So here we can say even before there was a general controversy. The Reformation are the scenes of the Reformation were sown in the personal experience of Luther but then what happened in 1517, which we usually think of as the beginning of the Reformation was Luther's attacking the 95 theses to the castle church door at Wittenberg had its roots in a controversy with respect to the sale of indulgences and understand those take a few minutes to go back to that in 1513 there was a hole in Zoller Prince by the name of Albert who lived in the neighboring province called Brandenburg and he was 23 years old.
He had an older brother who had great ambitions for the Hohenzollern dynasty and for their household and they wanted to have greater power and influence throughout Germany and in 1513.
What happened was three area bishoprics became vacant. There is first of all, the archbishopric of Martinsburg. There was the bishopric of all Bush thought and most significantly the archbishopric greed of Mainz and whoever was the Archbishop of Mainz became virtually the Pope of Germany, a minute was the highest ecclesiastical place of authority in the whole nation. Now the idea that Albert's brother cooked up was to gain those bishoprics for Albert that he might be the Archbishop of Magdeburg, the Bishop of Kolber Stott and the Archbishop of Mainz, all at the same time and the way to achieve that was to purchase these offices from the Pope. Remember I said that the papacy at this time was at one of its most corrupt times you had Joyce the second who was a Borgia Pope, followed by Leo the 10th.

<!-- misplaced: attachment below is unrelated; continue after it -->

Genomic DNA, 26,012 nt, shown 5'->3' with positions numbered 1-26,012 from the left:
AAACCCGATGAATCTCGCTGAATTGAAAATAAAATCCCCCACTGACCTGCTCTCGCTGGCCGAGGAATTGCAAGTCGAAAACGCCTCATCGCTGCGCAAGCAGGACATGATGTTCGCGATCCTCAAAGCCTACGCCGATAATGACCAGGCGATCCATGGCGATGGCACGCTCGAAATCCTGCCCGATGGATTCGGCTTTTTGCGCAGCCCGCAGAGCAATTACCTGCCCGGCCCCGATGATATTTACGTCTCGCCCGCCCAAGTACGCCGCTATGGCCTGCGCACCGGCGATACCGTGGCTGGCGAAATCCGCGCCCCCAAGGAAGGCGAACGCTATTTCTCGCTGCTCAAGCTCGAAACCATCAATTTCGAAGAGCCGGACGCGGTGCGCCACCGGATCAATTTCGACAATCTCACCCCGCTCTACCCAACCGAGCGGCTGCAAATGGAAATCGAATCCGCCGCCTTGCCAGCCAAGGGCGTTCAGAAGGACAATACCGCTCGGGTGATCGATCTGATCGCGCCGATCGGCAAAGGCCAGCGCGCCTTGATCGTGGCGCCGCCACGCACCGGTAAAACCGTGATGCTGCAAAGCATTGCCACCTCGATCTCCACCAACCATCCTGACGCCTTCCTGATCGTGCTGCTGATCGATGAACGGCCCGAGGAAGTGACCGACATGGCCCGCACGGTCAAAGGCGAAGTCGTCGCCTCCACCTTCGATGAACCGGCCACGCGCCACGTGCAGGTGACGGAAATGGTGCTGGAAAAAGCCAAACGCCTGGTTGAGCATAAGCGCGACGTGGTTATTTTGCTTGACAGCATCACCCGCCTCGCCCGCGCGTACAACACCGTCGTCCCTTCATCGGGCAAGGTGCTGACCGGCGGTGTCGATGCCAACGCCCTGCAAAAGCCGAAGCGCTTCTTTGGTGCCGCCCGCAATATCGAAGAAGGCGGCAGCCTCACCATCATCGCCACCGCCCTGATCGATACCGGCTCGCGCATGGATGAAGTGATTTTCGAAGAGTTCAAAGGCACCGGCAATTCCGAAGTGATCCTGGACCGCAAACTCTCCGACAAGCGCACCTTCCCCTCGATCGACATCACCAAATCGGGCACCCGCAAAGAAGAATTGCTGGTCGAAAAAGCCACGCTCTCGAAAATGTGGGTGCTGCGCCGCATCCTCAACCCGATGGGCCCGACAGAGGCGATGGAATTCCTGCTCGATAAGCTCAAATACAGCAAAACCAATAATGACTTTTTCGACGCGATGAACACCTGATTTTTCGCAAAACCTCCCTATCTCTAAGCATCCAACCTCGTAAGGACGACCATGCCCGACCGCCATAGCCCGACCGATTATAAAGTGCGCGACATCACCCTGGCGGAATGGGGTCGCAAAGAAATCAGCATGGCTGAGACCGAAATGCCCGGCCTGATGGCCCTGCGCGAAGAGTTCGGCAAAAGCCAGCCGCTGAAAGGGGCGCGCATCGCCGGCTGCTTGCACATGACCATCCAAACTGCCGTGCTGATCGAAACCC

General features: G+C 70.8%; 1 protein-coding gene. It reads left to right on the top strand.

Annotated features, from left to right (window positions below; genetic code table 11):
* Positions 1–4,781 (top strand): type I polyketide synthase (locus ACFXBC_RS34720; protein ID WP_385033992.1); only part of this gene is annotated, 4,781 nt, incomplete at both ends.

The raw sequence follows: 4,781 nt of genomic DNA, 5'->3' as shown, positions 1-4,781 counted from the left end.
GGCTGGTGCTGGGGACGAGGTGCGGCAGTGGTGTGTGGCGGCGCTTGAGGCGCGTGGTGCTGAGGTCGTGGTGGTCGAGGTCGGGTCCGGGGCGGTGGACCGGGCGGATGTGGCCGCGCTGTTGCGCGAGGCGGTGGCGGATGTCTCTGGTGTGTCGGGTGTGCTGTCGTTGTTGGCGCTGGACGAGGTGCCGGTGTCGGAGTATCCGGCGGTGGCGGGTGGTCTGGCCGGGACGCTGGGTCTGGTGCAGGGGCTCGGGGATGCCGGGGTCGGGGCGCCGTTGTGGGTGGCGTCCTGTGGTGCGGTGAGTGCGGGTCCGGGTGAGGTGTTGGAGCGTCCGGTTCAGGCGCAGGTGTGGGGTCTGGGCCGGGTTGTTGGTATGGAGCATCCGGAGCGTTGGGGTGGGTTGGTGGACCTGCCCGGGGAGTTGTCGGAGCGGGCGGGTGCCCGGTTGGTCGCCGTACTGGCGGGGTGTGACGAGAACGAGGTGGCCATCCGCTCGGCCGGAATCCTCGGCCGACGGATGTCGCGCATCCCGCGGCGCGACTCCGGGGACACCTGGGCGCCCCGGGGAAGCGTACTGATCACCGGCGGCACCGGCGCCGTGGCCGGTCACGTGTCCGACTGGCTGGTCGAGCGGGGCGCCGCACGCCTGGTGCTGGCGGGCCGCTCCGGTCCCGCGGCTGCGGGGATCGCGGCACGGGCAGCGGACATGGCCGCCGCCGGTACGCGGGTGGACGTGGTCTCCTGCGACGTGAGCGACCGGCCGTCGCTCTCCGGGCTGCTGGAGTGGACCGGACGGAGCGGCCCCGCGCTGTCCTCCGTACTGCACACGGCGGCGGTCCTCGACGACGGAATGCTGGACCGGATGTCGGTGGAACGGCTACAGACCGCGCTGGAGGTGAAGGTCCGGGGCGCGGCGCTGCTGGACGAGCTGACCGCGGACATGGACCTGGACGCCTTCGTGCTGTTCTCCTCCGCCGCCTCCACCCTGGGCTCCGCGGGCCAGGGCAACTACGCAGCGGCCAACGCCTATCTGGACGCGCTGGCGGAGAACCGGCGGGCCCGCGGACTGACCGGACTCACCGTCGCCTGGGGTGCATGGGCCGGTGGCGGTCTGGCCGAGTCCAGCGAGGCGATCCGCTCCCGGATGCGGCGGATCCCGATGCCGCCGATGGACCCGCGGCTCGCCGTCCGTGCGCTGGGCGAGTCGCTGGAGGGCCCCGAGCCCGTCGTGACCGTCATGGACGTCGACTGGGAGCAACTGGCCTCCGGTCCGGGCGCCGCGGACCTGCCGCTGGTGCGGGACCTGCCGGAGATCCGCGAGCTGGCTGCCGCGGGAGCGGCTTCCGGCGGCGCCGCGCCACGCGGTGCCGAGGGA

Who's the one who excommunicated Luther and he was a Mattice hope but in the meantime, the practice of simony was widespread by now simony, is that sin that is condemned in the New Testament when you recall Simon Magnus saw the miraculous works of the apostles and wanted to buy the Holy Spirit. Remember that from Peter. And Peter said you and your money perish with you that which is a polite way of saying you and your money go to hell were not doing this deal. And so simony it was so called because was Simon Magnus who tried to buy the power of the Holy Spirit, and so this practice of selling church offices became widespread at this time in history and of course Albert was trying to take advantage of it now, besides the biblical prohibition against simony. You also had ecclesiastical prohibitions in place in terms of canon law in Rome, number one, you are not allowed to hold more than one bishopric at the same time and Albert, one of three number two, he was too young to be consecrated as a bishop, as he was only 23 years old, but as far as the Pope was concerned, money talked and so a negotiation took place between the representatives of Albert and Albert himself with the Pope and he was able to secure all three bishoprics to archbishopric's and one regular bishopric and the total cost of this was about $250,000. Now when it came to buying these offices see got involved a little bit of negotiation with the Pope. For example, with respect to the archbishopric of Mainz.